Atanu Das and Deepika Kumari: A couple on a mission

Atanu Das and Deepika Kumari understand that being on top of their game is of utmost importance as it is essential to garner life-defining personal glory as well as unprecedented laurels for the country at the Tokyo Olympics. And their interpersonal rapport is special and unique.

Both Atanu Das and Deepika Kumari know the essence of archery lies in the mind. They have been consulting a Mumbai based psychologist, Jahnvi Bhambre (who has been working with Deepika since 2017 and with Atanu since 2018), to keep the mental side of their game under control.   -  Biswaranjan Rout

Atanu Das and his wife Deepika Kumari bring their work home, but it does not affect them adversely. The two top stars, who are key members of the Olympic-bound Indian archery side, have made the sport part of their daily life and in turn have reaped benefits out of it.

They understand that being on top of their game is of utmost importance as it is essential to garner life-defining personal glory as well as unprecedented laurels for the country at the Tokyo Olympics.

Their interpersonal rapport is special and unique and pushes them in their mission, which cannot be entirely termed a personal goal.

READ: AAI withdraws Indian archery team from World Cup Stage-2  

“It helps a lot because we know a lot about each other and know about each other’s team. Sometimes our team members cannot speak about a few things, but we can do that with each other. If something is wrong in my team, then Atanu tells me and vice versa. We can talk to each other directly. Openness helps. As team members we try to help each other,” says Deepika, a multiple World Cup gold medal winner and a World championships medallist.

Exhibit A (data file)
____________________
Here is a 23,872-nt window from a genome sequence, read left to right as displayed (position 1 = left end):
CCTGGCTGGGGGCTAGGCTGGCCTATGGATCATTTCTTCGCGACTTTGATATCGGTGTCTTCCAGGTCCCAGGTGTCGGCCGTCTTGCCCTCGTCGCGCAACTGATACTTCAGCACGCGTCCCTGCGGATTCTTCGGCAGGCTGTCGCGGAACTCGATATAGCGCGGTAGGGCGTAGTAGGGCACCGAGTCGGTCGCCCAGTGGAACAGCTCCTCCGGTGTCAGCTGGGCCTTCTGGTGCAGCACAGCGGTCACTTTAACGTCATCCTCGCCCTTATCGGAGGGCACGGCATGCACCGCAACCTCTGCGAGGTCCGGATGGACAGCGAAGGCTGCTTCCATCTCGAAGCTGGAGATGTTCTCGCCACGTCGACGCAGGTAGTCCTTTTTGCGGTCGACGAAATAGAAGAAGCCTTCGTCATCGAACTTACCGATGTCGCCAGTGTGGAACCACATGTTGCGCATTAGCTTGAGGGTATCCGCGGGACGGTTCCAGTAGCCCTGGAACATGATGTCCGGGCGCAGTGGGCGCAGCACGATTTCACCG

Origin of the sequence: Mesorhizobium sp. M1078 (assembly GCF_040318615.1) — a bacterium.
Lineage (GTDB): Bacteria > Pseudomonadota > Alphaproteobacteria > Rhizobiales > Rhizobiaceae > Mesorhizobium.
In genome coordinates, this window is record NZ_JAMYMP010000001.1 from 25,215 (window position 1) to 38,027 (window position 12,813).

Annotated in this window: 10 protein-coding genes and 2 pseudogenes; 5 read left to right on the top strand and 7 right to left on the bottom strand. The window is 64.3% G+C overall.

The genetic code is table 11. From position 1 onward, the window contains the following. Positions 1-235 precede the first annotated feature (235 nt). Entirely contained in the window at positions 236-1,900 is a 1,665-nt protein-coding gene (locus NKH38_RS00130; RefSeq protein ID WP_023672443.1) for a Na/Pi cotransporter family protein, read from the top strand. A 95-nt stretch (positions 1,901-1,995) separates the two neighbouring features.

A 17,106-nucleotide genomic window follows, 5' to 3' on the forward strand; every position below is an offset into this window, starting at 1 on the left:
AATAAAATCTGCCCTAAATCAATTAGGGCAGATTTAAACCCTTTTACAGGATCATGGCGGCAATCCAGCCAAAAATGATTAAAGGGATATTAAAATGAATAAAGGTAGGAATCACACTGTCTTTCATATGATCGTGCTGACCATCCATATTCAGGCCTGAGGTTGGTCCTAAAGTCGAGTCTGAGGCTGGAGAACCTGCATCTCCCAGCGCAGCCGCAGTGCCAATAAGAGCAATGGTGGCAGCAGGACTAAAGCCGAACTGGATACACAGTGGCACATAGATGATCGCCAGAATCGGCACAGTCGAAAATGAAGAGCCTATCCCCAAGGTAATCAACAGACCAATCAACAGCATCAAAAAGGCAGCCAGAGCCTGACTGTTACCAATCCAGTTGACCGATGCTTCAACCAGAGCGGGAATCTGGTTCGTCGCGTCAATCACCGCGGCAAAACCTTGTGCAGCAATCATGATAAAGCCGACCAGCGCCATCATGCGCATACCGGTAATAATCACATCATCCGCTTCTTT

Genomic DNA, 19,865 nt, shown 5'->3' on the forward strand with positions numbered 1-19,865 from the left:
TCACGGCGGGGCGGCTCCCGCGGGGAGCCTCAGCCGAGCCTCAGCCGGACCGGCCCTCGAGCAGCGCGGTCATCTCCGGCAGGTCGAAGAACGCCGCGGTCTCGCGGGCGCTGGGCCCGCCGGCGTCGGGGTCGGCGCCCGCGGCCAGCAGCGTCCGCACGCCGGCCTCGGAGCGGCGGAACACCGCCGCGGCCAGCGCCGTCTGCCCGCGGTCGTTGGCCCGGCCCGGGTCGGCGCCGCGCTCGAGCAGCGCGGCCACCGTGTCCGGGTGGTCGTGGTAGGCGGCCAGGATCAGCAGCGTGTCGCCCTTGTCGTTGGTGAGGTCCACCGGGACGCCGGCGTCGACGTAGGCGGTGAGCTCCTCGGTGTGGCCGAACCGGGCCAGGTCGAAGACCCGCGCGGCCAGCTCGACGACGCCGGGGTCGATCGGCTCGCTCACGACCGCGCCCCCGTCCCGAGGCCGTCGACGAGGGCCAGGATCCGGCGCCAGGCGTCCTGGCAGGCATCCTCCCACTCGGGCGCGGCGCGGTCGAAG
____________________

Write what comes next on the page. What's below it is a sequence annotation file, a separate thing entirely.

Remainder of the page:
Atanu throws more light. “We know each other so well, what is happening in each other’s body and mind. We discuss our game daily. A tournament is not a different experience for us. We take part in tournaments daily. We can speak the truth on one another’s face, point out mistakes without thinking twice. Others may hesitate to do that,” says Atanu, who secured his first World Cup gold in Guatemala recently.

Despite all the hardships and uncertainties due to international flights — which resulted in the archers taking a circuitous route and traveling 86 hours to return from Guatemala to the Pune camp — the World Cup Stage I was a fine outing for the Indian archers who took part in an international event after 15 months. They claimed three gold medals and a bronze, including the individual gold medals of Atanu and Deepika.

READ: Indian archers to miss Swiss World Cup  

“It was a bit strange to take part in an international event after so long, but it was a good experience,” says Deepika.

For Atanu, it was a mixture of excitement and fear (of the unknown). “No matter how much you practice, unless you get into a tournament you don’t know where you stand. After the 2016 Rio Olympics, I have been working on my mistakes. This performance tells me that my work is on the right track. I have spotted some mistakes in Guatemala and I will try to rectify those so that I don’t make them in future events including the Olympics,” says Atanu.

“No matter how much you practice, unless you get into a tournament you don’t know where you stand. After the 2016 Rio Olympics, I have been working on my mistakes. This performance tells me that my work is on the right track. I have spotted some mistakes in Guatemala and I will try to rectify those so that I don’t make them in future events including the Olympics,” says Atanu.   -  Getty Images

 

Both Atanu and Deepika understand that the essence of archery lies in the mind. They have been consulting a Mumbai based psychologist, Jahnvi Bhambre (who has been working with Deepika since 2017 and with Atanu since 2018), to keep the mental side of their game under control.

“Archery is a mind game up to 90 to 95 per cent. After a point, the skill level gets set and you need to fine-tune it. The mind behaves differently in different situations — matches, tournaments, conditions. You need to handle those situations. You should know how to handle nervousness, anxiety and deal with it on the spot,” says Deepika.